SAM Tells a Story

Shepparton is a rural city that is now associated in my mind with birdsong. It is situated in northern Victoria on the floodplain of the Goulburn River. This fertile area is one of Australia’s food bowls and produces sweet tasting cherries and stone fruit.

Shepparton is first and foremost Yorta Yorta country and known by those people as Kanny-goopna which means deep waterholes by which people camp. The Yorta Yorta people have led the way in the fight for recognition of native title rights and for their culture. Justice Olney in the Australian Federal Court in 2002 on the matter of the Yorta Yorta native title claim said, despite evidence to the contrary, that “the tide of history has indeed washed away any real observance of their traditional customs.” In 2004 the Victorian government entered a cooperative agreement which recognised public land, rivers and lakes throughout north-central Victoria which was a compromise on the Federal Court judgment. The recently refurbished Shepparton Art Museum celebrates that cooperation and puts the Yorta Yorta culture along with other Indigenous artists front and centre of its focus.https://sheppartonartmuseum.com.au/

SAM is a wonderfully spaced exhibition centre that sits on the banks of Lake Victoria which is skirted by trees where birds squabble and sing and whose waters are home to waterfowl, fish and turtles. Natural light and views of the lake pour through windows on all five floors. Its collection focuses on Indigenous art and ceramics. It reopened on 20 November 2021 with the powerful Lin Onus: The Land Within. Before one gets there, it is difficult to pass by the window exhibition of Maree Clarke’s Connection to Country – I Remember When … These exhibitions put a lie to Justice Olney’s assertion and make the point that no culture is stagnant; cultures adapt and change over time, embracing and developing new ideas. Some sections of Australian society, including political leaders and, as mentioned above, the judicial system, have been reluctant to acknowledge the rich cultural history of First Nation people, past and present. Australia’s First Nation artists are increasingly present in mainstream spaces and are re-educating people, many thirsting for that knowledge. Lin Onus, who died in 1996 aged 47, certainly did that using various media: canvas, paper, sculpture, and ceramics. His work reflects a deep attachment to Yorta Yorta country. His father was an activist and a Yorta Yorta man, a founding member of the Aboriginal Advancement League https://aal.org.auwhich fought to achieve citizen rights for Aboriginal and Torres Strait Islanders, resulting in the successful referendum in 1967. He was also the first Aboriginal Justice of the Peace. Onus’s mother was of Scottish parentage, a physiotherapist and a member of the Australian Communist Party. It was a household of radical politics and this is reflected in much of his work.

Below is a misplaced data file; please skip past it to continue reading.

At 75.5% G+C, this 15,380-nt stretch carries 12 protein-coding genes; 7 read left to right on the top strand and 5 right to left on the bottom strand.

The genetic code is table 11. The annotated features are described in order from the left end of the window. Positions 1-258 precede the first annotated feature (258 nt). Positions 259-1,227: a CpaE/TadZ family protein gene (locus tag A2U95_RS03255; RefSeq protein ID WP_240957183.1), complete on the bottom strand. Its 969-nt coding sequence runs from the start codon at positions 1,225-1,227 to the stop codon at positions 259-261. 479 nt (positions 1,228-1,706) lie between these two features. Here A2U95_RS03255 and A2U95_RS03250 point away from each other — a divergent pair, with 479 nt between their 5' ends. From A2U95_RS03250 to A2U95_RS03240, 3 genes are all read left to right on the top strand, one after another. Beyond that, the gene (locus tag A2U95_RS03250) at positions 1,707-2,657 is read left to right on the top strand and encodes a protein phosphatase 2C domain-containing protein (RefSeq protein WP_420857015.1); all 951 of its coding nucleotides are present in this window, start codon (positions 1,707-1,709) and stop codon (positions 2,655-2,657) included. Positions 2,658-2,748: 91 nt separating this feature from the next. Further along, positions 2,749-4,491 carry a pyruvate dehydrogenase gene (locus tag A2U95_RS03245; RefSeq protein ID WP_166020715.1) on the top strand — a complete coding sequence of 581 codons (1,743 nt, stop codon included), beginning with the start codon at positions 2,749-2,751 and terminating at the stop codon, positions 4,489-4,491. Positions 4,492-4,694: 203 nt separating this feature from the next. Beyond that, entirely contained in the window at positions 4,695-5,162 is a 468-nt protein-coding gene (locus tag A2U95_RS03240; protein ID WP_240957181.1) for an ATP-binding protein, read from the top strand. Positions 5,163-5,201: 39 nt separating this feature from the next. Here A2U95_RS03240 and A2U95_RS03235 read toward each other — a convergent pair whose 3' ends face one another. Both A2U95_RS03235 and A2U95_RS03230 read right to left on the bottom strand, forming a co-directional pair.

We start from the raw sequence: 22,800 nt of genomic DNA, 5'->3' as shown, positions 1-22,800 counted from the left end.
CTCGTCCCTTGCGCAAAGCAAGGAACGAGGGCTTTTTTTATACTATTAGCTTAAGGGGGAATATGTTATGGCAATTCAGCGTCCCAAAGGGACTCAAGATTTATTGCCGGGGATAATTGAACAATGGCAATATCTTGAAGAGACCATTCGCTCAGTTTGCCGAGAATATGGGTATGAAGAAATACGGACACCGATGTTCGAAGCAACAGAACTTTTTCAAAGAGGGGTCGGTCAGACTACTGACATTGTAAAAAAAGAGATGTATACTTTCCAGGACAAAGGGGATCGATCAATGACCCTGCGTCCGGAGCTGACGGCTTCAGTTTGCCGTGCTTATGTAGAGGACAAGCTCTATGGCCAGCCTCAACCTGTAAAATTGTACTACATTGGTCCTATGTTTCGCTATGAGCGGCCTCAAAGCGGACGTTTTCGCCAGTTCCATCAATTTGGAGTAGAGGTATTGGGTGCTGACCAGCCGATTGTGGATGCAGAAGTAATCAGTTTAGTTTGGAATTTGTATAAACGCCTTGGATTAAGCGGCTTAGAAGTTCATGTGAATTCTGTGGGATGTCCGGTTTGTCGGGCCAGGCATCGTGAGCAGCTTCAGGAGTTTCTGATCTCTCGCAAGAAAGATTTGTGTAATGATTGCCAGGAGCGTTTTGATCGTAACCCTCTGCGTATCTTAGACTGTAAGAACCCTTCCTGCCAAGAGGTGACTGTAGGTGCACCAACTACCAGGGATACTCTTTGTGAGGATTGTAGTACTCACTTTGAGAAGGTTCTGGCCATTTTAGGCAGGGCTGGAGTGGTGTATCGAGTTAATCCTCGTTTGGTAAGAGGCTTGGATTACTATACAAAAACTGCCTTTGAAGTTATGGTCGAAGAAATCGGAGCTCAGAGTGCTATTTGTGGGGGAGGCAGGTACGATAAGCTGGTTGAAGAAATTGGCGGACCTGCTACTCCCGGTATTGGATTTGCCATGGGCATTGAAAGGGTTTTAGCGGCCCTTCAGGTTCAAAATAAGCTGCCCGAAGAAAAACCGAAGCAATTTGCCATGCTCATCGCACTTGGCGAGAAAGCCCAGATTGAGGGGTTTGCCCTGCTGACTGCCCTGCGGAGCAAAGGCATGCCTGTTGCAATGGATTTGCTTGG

Onus tells the history of dispossession, of persecution and of adjustment in a number of different ways, some witty and laugh-out-loud funny as well as heart wrenching. The sculptural grouping of two officers, indifferent to the anguished prostrate mother as they take her young daughter is emotionally powerful and confronting.

In contrast, Kaptn Koori, depicts an Aboriginal superman powerfully punching his way through the sky to the backdrop of Escher-like steps on which Indigenous people ascend and descend as they continue to fight for recognition, acknowledgment and rights. Painted in the 1980s it is as true today as it was then. His sculptural installation of found objects is joyful and mischievous.

There is so much to enjoy and contemplate in this exhibition. The themes he engaged with when he was alive are just as relevant today, more than twenty years later.

Lin Onus was self-taught and moved through traditional European styles (think von Guerard and German Romanticism, Impressionists and Pop Art) to Aboriginal symbolism and bark cross-hatching as well as Japanese printmaking. It is an exhibition worth visiting and what better than to combine the visit with an exploration of Shepparton’s surrounds, immersing the self in birdsong and the glory of riverine forests and fruits. There is plenty of time. The exhibition is on til the 22 March 2022.

 

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